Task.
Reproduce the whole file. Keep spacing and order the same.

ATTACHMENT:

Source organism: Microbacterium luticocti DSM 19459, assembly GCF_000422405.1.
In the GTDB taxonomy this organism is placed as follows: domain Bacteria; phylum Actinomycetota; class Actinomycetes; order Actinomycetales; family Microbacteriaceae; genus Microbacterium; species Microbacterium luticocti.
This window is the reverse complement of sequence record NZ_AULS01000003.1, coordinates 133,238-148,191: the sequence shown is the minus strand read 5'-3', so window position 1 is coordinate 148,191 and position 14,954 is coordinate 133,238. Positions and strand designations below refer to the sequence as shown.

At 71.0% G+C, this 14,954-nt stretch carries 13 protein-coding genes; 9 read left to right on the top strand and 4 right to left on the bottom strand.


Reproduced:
Source organism: Microbacterium luticocti DSM 19459, assembly GCF_000422405.1.
In the GTDB taxonomy this organism is placed as follows: domain Bacteria; phylum Actinomycetota; class Actinomycetes; order Actinomycetales; family Microbacteriaceae; genus Microbacterium; species Microbacterium luticocti.
This window is the reverse complement of sequence record NZ_AULS01000003.1, coordinates 133,238-148,191: the sequence shown is the minus strand read 5'-3', so window position 1 is coordinate 148,191 and position 14,954 is coordinate 133,238. Positions and strand designations below refer to the sequence as shown.

At 71.0% G+C, this 14,954-nt stretch carries 13 protein-coding genes; 9 read left to right on the top strand and 4 right to left on the bottom strand.